China considers mixing Covid-19 vaccines to offer more protection
- Gao Fu, the head of the country’s CDC, says the health authorities are looking at ways to overcome relatively low efficacy rates
- Another option under consideration is to change the interval between doses, adjust the dosage or offer an extra jab
Gao Fu told a conference in Chengdu on Saturday that the country was examining two routes “to solve the problem that the efficacy of its existing vaccines is not high”.
One option is to adjust the dosage, the interval between doses or increase the number of doses. The second route is to mix vaccines that use different technologies.
At present China does not recommend mixing different vaccines.
Gao also said China was considering when to reopen its borders, and whether to keep measures such as mandatory mask wearing and testing in place after that.
It is also stepping up research on vaccines that can counter new variants of the disease.
It was the first time a top Chinese scientist has publicly discussed the relatively low efficacy of Chinese vaccines.
Tao Lina, a Shanghai-based vaccine expert who was present at the conference, said Gao was comparing inactivated vaccines, which use dead material from the virus to trigger the immune system, and those that use a vector with the mRNA vaccines that use advanced genetic techniques.
“The levels of antibodies generated by our vaccines are lower than mRNA vaccines and the efficacy data are also lower. I think it is a natural conclusion that our inactivated vaccines and adenovirus vectored vaccines are less effective than mRNA vaccines,” Tao said.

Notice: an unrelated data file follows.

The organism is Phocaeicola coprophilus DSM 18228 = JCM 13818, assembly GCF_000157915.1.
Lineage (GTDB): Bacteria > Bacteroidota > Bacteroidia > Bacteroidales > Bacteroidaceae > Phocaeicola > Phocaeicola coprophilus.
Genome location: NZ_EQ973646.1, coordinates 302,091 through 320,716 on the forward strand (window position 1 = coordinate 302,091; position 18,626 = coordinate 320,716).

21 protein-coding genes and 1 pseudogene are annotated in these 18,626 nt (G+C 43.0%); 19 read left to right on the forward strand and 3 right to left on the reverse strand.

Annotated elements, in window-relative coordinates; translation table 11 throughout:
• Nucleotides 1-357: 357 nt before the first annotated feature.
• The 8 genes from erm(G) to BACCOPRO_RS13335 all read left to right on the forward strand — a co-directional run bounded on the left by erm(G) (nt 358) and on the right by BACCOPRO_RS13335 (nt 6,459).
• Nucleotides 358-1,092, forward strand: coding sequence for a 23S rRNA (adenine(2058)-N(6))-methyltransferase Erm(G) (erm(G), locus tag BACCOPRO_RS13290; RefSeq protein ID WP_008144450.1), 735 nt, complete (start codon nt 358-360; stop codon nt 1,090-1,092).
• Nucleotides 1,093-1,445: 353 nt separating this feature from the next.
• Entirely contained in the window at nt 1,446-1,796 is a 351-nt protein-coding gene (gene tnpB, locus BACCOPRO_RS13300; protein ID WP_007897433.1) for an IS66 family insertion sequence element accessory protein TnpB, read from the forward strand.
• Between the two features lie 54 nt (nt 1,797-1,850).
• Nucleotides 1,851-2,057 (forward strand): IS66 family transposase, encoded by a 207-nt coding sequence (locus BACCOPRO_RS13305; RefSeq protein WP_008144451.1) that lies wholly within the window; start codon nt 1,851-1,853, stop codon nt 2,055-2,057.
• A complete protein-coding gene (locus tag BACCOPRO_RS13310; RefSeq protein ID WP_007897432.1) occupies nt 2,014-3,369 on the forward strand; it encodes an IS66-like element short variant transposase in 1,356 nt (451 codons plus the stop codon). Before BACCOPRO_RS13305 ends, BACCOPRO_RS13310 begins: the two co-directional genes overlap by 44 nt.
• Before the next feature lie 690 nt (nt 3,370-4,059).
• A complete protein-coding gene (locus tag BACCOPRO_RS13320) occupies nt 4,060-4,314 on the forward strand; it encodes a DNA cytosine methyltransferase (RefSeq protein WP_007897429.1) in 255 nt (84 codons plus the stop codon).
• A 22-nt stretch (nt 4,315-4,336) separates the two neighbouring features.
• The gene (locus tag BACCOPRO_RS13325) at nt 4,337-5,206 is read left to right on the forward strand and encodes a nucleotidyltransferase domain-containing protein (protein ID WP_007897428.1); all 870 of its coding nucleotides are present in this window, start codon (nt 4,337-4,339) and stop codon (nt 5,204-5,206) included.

Tao said it was possible that those receiving two doses of an inactivated vaccine might be advised to take a third jab from a different vaccine.
“However, vaccination should be carried on at full speed. We should not wait till a perfect vaccine is available,” Tao said, adding the theme of the conference was to encourage vaccination to protect the country.
Gao said more attention should be given to developing mRNA vaccines, saying the technology provided an opportunity for breakthroughs in treating all kinds of illnesses such as infectious diseases, HIV/AIDS, cancer and genetic diseases.
Three Chinese inactivated vaccines are currently available, including one made by Sinovac, which has provided more data than the other Chinese drug makers.
Its vaccines had an efficacy rate of 50.4 per cent in trials in Brazil, and 83.5 per cent from separate trials in Turkey.
There is also data about how it is faring in a real-world setting.
Preliminary findings from a large-scale study in Brazil showed it was about 50 per cent effective in Manaus, a city in the Amazon region where three-fourths of new cases were caused by the highly transmissible P1 variant, according to Science magazine. Similar results were also found in a study in Chile.
Sinopharm says its two inactivated vaccines have efficacy rates of 79 per cent and 72.5 respectively, while CanSino says its product has an efficacy rate of 75 per cent. No details were given by the companies.
Oxford/AstraZeneca’s vaccine has an efficacy rate of 76 per cent, but it has been overshadowed by rare instances of blood clotting, while Johnson and Johnson’s one-dose jab has an efficacy rate of 66.3 per cent.